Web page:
Skip to content

Online map shows groundwater sustainability projects

August 10, 2022

California DWR application to educate public on water supply resources

A new web application developed by California Department of Water Resources (DWR) invites the public to explore about thousands of groundwater projects across the state and deepen understanding of critically limited water resources.

Users of the California Groundwater Projects Tool interact with a map of nearly 3,000 projects initiated over the last decade to protect groundwater resources. The database will include information about project benefits and effectiveness in relation to the Sustainable Groundwater Management Act (SGMA). The new tool will help track the progress of both investments and projects to inform state and local agencies on the types of projects making the most positive impacts.

Users can also access more than 20 project case studies and guidance on measuring and tracking benefits of projects following construction.

“Dry conditions continue to test our communities statewide, especially those that rely heavily on groundwater for multiple needs,” said DWR’s SGMA Deputy Director Paul Gosselin. “This new mapping tool … (shows) that groundwater managers and communities are advancing solutions and planning projects within their basins to help achieve groundwater sustainability.”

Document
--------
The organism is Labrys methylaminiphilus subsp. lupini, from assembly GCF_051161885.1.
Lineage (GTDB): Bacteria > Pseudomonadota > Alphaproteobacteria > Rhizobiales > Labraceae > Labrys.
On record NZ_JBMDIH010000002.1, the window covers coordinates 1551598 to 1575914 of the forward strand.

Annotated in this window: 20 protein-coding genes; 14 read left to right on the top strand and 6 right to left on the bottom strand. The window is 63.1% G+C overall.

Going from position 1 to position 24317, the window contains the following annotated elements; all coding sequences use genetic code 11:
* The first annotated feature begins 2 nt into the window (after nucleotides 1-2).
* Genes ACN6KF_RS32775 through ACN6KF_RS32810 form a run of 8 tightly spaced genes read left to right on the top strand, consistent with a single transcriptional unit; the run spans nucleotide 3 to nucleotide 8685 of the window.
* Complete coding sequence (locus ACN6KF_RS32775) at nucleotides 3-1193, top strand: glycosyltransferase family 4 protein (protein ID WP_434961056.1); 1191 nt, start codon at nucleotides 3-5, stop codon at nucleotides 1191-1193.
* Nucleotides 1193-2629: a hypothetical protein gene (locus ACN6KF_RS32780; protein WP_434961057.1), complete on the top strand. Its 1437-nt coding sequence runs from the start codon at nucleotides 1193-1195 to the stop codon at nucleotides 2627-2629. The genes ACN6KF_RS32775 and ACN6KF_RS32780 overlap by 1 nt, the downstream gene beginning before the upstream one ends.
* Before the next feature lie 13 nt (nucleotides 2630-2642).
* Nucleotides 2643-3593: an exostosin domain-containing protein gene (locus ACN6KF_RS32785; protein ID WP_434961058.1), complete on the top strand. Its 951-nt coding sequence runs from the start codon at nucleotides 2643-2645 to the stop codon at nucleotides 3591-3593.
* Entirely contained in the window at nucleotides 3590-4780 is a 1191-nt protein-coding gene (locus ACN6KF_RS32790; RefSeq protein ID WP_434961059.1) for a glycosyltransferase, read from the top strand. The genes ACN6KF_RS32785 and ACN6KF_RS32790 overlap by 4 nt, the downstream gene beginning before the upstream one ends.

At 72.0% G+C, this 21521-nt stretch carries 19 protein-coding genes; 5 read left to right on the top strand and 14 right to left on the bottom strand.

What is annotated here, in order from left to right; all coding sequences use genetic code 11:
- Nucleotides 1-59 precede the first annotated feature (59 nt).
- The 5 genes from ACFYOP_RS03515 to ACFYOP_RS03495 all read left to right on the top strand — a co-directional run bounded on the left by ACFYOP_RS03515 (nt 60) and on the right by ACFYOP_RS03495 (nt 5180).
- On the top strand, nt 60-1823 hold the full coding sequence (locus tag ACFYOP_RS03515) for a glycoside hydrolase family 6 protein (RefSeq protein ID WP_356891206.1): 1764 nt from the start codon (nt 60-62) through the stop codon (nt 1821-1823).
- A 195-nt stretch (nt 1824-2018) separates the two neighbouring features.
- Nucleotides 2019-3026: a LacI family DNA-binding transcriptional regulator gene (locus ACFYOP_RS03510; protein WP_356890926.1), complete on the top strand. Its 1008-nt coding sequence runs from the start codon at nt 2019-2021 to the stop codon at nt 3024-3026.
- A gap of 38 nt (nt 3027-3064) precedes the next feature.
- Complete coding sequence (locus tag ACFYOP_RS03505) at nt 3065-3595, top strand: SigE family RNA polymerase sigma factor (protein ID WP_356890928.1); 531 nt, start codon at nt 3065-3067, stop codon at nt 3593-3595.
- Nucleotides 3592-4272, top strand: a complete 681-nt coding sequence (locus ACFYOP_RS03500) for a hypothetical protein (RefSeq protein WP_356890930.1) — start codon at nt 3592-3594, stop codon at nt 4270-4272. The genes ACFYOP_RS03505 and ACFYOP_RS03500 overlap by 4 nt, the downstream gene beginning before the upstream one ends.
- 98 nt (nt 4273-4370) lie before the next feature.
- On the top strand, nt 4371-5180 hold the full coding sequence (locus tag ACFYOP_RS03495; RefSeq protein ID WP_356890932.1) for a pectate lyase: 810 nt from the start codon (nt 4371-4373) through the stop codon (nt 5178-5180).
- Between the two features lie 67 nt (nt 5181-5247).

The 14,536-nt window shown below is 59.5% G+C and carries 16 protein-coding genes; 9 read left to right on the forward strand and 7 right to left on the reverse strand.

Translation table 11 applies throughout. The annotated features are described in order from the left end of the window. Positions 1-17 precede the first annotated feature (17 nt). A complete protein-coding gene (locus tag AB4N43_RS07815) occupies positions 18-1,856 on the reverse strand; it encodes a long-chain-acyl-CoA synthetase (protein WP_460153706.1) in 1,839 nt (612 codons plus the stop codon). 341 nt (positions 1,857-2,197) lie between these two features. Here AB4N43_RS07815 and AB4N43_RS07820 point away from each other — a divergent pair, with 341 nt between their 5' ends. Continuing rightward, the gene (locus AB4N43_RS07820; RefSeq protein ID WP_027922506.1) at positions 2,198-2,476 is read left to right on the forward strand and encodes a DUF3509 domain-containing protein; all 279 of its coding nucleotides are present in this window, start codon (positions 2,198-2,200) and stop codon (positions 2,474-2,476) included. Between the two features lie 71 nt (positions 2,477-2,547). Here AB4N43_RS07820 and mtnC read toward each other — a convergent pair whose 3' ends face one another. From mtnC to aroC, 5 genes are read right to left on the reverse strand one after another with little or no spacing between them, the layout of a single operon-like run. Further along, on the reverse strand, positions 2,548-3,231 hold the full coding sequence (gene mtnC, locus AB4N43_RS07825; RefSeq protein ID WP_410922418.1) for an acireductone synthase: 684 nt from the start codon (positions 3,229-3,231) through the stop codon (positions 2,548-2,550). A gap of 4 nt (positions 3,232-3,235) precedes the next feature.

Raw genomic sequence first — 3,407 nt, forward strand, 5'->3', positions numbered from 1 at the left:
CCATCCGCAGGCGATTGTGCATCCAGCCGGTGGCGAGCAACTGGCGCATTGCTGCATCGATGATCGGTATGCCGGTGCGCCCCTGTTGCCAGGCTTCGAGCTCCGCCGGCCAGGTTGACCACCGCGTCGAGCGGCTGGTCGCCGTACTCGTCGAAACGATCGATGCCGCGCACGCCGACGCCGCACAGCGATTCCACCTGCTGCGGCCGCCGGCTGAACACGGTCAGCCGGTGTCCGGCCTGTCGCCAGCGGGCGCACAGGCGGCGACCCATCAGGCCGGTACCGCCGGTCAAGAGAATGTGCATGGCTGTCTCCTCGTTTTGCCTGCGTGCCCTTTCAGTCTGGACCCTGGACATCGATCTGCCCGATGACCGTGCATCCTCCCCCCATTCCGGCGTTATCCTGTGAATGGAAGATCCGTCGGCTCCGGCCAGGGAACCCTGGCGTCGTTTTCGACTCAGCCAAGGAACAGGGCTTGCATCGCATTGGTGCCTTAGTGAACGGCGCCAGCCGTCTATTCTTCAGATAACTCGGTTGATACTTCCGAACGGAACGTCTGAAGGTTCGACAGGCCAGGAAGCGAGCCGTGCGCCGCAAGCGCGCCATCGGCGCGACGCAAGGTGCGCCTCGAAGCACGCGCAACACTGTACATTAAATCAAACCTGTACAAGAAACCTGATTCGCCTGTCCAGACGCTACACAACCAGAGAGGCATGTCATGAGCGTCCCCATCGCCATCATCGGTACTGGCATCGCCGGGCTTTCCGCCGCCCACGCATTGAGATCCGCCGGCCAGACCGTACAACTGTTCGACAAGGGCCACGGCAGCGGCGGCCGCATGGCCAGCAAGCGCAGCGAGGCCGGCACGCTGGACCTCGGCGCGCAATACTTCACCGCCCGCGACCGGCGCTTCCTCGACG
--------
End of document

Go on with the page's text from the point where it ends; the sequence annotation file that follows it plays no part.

Groundwater is a critical component of California’s water supply, accounting for 40% in a normal year and up to 60% during dry conditions. Nearly 85% of all Californians rely on groundwater for at least some portion of their water supply. Adverse impacts of decades of over pumping groundwater basins including dry drinking water wells and land subsidence are evident throughout California.

California DWR has prioritized the development of new web-based tools and resources for well owners, groundwater users, and local water managers to help them prepare for current and future drought conditions. Last month DWR in coordination with the State Water Resources Control Board launched the Dry Well Susceptibility Tool, a mapping tool developed for local monitoring and early warning of domestic water wells susceptible to going dry in order to help communities proactively plan for potential water outages.

Households with failing drinking water wells should submit a report to and contact their county’s Office of Emergency Services for immediate assistance and emergency response to urgent drinking water needs. The county contacts can then facilitate requests for state funding.